Rainbow Technology, a breakthrough in digital data storage enables us to store up to a massive 450 GB on just a piece of paper. Rainbow Storage is a group of techniques to store digital data in some colors, color combinations and some symbols known as rainbow format, and therefore a rainbow picture will be generated. The technique is used to achieve high-density storage. With the help of Rainbow system we would be watching full-length high-definition videos from a piece of paper!
The main attraction is the cheap paper . The Rainbow technology is feasible because printed text, readable by the human eye is a very wasteful use of the potential capacity of paper to store data. By printing the data encoded in a denser way much higher capacities can be achieved. Paper is, of course, bio-degradable, unlike CDs or DVDs. And sheets of paper also cost a fraction of the cost of a CD or DVD.
This boon to digital data storage is developed by Sainul Abideen, university technology student at the Muslim educational society Engineering College in Kerala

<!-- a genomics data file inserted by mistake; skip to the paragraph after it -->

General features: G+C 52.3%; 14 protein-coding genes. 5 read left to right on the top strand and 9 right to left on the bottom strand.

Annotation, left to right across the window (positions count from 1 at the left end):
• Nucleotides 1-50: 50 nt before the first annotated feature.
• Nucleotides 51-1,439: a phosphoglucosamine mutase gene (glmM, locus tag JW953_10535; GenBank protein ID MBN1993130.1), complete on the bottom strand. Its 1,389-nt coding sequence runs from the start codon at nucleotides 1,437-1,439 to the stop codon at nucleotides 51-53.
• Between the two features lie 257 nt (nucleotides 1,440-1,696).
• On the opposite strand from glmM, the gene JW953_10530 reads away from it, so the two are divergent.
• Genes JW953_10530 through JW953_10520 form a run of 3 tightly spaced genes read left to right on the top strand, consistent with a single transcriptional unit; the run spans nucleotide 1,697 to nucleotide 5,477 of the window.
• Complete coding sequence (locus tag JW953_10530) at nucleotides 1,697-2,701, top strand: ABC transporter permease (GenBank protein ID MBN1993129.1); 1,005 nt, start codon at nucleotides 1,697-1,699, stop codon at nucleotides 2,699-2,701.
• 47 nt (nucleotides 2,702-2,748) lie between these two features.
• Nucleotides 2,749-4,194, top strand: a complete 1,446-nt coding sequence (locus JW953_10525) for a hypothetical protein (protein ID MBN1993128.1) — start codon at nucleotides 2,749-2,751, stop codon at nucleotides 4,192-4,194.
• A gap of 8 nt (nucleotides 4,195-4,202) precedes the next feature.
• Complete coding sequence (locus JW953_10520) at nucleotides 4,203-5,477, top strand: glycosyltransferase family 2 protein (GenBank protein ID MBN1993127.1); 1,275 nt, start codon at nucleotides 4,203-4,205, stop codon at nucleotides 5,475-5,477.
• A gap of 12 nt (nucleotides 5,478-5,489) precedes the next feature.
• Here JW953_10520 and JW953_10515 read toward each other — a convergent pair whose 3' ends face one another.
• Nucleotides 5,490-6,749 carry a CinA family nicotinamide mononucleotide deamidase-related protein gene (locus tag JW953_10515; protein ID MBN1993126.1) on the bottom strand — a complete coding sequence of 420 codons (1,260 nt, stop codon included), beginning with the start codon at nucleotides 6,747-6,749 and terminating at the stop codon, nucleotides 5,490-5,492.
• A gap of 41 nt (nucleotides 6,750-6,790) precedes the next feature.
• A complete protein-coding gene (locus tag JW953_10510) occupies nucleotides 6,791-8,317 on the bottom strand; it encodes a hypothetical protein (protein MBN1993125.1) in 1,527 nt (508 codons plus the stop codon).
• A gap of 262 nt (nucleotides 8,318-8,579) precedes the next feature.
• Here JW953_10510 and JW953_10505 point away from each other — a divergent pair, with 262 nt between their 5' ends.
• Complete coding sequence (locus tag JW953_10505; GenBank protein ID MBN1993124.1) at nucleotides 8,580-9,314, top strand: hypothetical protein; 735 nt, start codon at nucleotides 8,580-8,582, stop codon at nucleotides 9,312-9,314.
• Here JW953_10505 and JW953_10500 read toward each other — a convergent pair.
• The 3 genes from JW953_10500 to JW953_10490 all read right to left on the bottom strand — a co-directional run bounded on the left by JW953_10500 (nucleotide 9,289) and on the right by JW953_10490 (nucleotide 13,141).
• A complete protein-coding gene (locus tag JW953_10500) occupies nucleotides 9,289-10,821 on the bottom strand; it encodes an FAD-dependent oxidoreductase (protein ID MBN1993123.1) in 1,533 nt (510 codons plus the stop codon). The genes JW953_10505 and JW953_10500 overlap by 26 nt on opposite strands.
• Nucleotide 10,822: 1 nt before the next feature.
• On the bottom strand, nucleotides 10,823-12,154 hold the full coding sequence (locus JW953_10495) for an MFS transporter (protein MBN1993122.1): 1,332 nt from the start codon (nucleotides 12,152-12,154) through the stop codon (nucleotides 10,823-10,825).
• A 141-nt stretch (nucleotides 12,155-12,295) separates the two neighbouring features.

It uses geometric shapes such as squares and hexagons to represent data patterns, instead of the usual binary method that uses ones and zeros to represent data. Besides, color is also used in the Rainbow system, to represent other data elements. Files such as text, images, sounds and video clips are encoded in "rainbow format" as colored circles, triangles, squares and so on, and printed as dense graphics on paper at a density of 2.7GB per square inch. An RVD therefore looks like a print-out of the modern art.
The paper can then be read through a specially developed scanner and the contents decoded into their original digital format and viewed or played. The Rainbow technology is feasible because printed text, readable by the human eye is a very wasteful use of the potential capacity of paper to store data
By printing the data encoded in a denser way much higher capacities can be achieved. The retrieval of data is done by scanning the paper or the plastic sheet containing the data into a scanner and later reading it over monitor.
Instead of using 0s and 1s, we use color dots where each color dot can represent minimum 8 bits (1 byte). The rainbow picture will be highly compressed and can be represented in any color medium.
For retrieving the contents from the medium, picture can be captured and data can be generated from the color combinations. "Although environmental light differences and color shading is a problem, it can overcome up to a certain limit by using efficient mapping functions"